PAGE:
Cooking up smokin' steaks is easy and much more satisfying than fancy catering, Rick Ivey and his wife realized when their catering company was asked to do barbecue for an upscale wedding in 1999.
One year and $7,000 later, Ivey opened Virginia BBQ out of a former dress consignment house in Ashland, Va., and began cooking up typical barbecue fare like Texas beef sandwiches, chicken barbecue sandwiches and corn bread muffins.
After a writeup of the restaurant in the Richmond Times-Dispatch as the best barbecue in town, business exploded, and Ivey soon opened a second location. "We had lines out the door," he says. Ivey currently owns eight franchises in Virginia, with a ninth opening in Delaware in about two weeks.
Fast food, the largest U.S. frachise category, has exhibited the most new concept growth since 2003, according to a 2007 report by
FRANdata. In a booming sector that includes household names such as
, Virginia BBQ is doing what fast food does best: keeping business simple and cheaper than the rest.
The Cost Of Good Cookin'
For a restaurant, Virginia BBQ's franchise fee is considerably low, says Eric Stites, founder of
Franchise Business Review. "125,000 is a very affordable food concept," he says.
, for example, estimates its startup expenses at around $256,500. According to FRANdata, the average initial investment for a fast food franchise ranges from $200,000 to $2 million.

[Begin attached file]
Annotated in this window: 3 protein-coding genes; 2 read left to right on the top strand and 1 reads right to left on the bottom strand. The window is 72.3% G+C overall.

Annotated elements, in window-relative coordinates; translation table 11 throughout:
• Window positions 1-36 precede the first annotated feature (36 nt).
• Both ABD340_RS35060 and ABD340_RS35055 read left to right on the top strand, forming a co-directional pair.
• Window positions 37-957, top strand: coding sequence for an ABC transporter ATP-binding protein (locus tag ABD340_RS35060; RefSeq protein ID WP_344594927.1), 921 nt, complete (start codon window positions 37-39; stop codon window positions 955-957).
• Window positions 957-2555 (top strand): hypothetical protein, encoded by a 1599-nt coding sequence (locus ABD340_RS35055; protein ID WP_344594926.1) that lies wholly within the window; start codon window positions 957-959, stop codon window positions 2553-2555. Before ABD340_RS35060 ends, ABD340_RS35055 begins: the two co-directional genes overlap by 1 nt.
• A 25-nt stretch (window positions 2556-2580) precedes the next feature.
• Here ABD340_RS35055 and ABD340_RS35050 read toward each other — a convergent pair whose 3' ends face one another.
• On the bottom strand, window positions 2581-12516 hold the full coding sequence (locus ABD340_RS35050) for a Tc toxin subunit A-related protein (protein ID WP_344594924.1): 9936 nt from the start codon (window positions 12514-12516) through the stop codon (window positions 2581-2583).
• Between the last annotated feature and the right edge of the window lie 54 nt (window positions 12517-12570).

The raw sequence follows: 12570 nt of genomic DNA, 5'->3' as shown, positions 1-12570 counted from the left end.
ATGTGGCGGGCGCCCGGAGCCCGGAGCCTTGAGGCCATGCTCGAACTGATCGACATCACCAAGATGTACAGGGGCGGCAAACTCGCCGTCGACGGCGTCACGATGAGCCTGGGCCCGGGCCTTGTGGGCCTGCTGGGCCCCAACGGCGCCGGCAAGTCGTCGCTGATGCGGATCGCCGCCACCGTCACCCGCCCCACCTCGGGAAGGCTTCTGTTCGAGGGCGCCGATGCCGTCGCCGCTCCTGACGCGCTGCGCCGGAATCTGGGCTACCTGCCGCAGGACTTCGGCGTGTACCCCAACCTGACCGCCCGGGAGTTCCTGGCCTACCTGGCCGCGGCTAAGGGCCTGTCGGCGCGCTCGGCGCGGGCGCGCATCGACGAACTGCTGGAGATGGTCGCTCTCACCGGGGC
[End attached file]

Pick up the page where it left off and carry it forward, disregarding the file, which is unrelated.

Virginia BBQ's $20,000 franchise fee includes use of the trademark along with a week of on-site and financial training. Equipment costs factor to about $65,000 and build-out costs -- which include plumbing, electricity and building permits -- come to about $40,000.
The Sunny Side Of Steak
"Our franchises are small locations that are easy to run. They don't require the labor that real restaurants require," says Ivey. One store can be run with three employees including a cashier, sandwich maker and assistant manager. Unlike larger restaurants that rely on a chef and experienced manager, no skilled labor is required.
Ivey still manages one franchise, which helps keep him attuned to the market. "We use the product every day so we are still connected to sales volume," he says. "Otherwise we would have to rely solely on the franchisees to tell us what is going on."
"One of the barriers to BBQ cuisine is how particular it is to regions of the country," says Glenn Drasher, vice president of marketing at
Ivy advises his franchisees to be flexible and allow for change. High rents at nearly $8,000 per location a month, for example, prompted him to start looking for smaller and more reasonably priced spaces at strip mall centers.
Virginia BBQ franchisee Vince Miller says Ivey is always there if he has questions but he keeps his requests for help realistic. "You have to be able to do work on your own; you can't expect him to do it for you," says Miller.
Ivey's ultimate goal is 5,000 locations, similar in popularity to
Quizno's. He hopes to have 23 franchises open by December 2008 and over 100 in five years.
Even a good chain like
is not going to be very profitable if there's another one across the street, reminds Harry Dannenberg, a counselor with the non-profit organization,
Score. As opposed to distance in miles, Ivey now uses population to judge the proximity of his franchises -- one franchise for every 40,000 people.
In a sizzling franchise category, traditional BBQ proves that simple is best. Just be willing to mess with the original recipe a little.